Cynthia Zengeya (17) will never be able to be a mother again after undergoing an abortion done by an unqualified midwife, although this unmarried housemaid is probably lucky to be alive.
80 000 per year
Medical termination of pregnancy, or abortion, is illegal in this country except in the case where the life of the pregnant woman is at risk. However, the social stigma attached to being unmarried and pregnant is being exploited by unscrupulous private clinics and unqualified doctors offering the service on the sly. These shady clinics are also visited by married women who cannot go to government hospitals for fear of being caught violating the law.
According to a survey done by a local NGO, some 300 abortions are carried out in Harare every day in over 500 clinics and private nursing homes. Only half of these have professional licences and properly trained staff.
The rest are secret, clandestine abortion centres usually staffed by poorly trained personnel working in unhygienic conditions. It has been estimated that 80 000 abortions are performed in the country every year. Medical experts have issued public warnings against the use of these illegal abortion centres that charge high fees and can cause irreparable damage to a womanâ€™s health.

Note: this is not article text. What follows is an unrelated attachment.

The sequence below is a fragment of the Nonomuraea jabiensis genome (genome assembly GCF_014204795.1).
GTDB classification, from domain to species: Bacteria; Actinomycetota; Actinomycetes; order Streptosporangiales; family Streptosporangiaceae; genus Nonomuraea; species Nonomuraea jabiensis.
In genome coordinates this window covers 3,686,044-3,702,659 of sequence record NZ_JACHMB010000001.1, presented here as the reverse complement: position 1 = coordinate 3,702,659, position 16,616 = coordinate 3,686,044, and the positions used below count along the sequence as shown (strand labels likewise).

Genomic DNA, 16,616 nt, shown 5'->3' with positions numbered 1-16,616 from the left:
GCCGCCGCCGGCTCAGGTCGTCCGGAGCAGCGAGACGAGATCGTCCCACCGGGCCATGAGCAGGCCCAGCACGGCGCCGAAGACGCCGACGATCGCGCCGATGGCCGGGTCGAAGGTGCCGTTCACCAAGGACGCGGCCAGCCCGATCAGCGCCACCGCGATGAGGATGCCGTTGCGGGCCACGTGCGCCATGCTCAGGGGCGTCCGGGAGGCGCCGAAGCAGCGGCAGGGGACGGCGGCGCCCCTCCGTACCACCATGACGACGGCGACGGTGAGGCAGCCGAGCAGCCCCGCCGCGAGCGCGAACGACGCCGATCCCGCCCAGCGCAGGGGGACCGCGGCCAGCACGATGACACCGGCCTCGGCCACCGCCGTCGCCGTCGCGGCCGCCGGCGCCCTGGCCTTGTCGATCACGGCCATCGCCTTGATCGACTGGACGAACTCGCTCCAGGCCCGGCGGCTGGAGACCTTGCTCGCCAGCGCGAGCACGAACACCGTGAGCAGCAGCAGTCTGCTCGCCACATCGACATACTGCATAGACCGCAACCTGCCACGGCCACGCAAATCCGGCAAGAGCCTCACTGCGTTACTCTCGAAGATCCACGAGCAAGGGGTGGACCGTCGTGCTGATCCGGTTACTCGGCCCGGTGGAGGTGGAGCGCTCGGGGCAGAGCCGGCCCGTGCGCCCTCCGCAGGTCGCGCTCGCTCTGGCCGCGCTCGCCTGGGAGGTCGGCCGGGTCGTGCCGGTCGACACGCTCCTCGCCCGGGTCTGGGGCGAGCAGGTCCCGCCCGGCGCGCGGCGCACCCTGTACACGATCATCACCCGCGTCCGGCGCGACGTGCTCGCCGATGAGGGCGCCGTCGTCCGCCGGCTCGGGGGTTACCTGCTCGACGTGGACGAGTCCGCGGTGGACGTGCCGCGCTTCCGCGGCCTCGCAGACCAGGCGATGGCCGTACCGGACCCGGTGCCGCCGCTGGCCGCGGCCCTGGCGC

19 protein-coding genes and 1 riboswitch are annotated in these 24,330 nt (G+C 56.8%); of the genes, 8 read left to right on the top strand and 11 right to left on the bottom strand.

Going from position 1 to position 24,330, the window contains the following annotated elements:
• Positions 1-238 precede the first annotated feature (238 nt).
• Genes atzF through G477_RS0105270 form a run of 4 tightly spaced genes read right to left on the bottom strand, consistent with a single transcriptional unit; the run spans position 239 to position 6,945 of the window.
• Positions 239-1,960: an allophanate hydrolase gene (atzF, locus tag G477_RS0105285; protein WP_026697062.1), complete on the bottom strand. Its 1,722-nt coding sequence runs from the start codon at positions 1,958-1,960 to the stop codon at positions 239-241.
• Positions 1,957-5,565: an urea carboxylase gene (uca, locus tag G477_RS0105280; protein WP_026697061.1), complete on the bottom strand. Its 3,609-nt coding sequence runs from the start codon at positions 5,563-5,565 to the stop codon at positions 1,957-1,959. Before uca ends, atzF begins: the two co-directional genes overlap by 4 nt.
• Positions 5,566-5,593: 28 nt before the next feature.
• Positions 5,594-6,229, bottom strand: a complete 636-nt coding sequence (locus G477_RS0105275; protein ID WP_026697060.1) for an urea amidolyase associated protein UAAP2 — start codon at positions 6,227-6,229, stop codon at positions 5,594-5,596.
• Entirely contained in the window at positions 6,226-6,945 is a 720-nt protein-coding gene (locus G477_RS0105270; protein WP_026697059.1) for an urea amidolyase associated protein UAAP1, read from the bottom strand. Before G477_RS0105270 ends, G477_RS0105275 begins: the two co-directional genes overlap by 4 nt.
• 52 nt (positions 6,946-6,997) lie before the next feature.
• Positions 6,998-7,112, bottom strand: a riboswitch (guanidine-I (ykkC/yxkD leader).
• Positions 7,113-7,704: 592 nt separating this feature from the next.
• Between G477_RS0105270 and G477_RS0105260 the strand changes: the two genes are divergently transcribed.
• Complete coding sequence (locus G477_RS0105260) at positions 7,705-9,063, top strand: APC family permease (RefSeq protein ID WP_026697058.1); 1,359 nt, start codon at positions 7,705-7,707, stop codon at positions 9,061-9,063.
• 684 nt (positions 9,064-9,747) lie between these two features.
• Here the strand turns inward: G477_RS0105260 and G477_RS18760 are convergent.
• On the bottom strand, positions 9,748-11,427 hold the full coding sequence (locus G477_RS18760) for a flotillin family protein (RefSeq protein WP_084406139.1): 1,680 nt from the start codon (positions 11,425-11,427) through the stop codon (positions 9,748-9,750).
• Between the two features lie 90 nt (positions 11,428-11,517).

â€œA woman may never be able to have children because of the faulty termination of an unwanted pregnancy,â€ said a doctor from a government hospital who cannot be named for professional reasons.
However, the illegal operators are quick to defend themselves. They argue that they are offering a much-needed service. â€œWe often have to operate on women to save the honour of their families,â€ said the head of a private abortion clinic.
The danger increases for those who cannot afford the service of costly urban abortion clinics and who turn to inexpensive, so-called ‘quacks’. The methods used by these cheaper facilities are considered highly unsafe by medical professionals and can cause profuse bleeding, weakness, high fever and even death.
Traditional midwives, are popular in the rural areas and are known to use herbal medications.
A concerned government says it is determined to crack down on those violating the law. According to Health Minister David Parirenyatwa, some hospitals are only interested in making money. Accusing illegal abortion clinics of not offering proper medical care, he said the government would tackle the problem.
On the other hand, womenâ€™s rights groups accuse the government of not following up its words with action. Women’s rights activist Elina Kwaramba claims that the government is not serious about checking and stopping a practice that threatens the health and lives of thousands of women, mostly from poor families.
Kwaramba believes that if the government was really serious, it should start a mass awareness campaign in the state-controlled media to educate people about the dangers of abortions performed by untrained medical practitioners.Post published in: Featured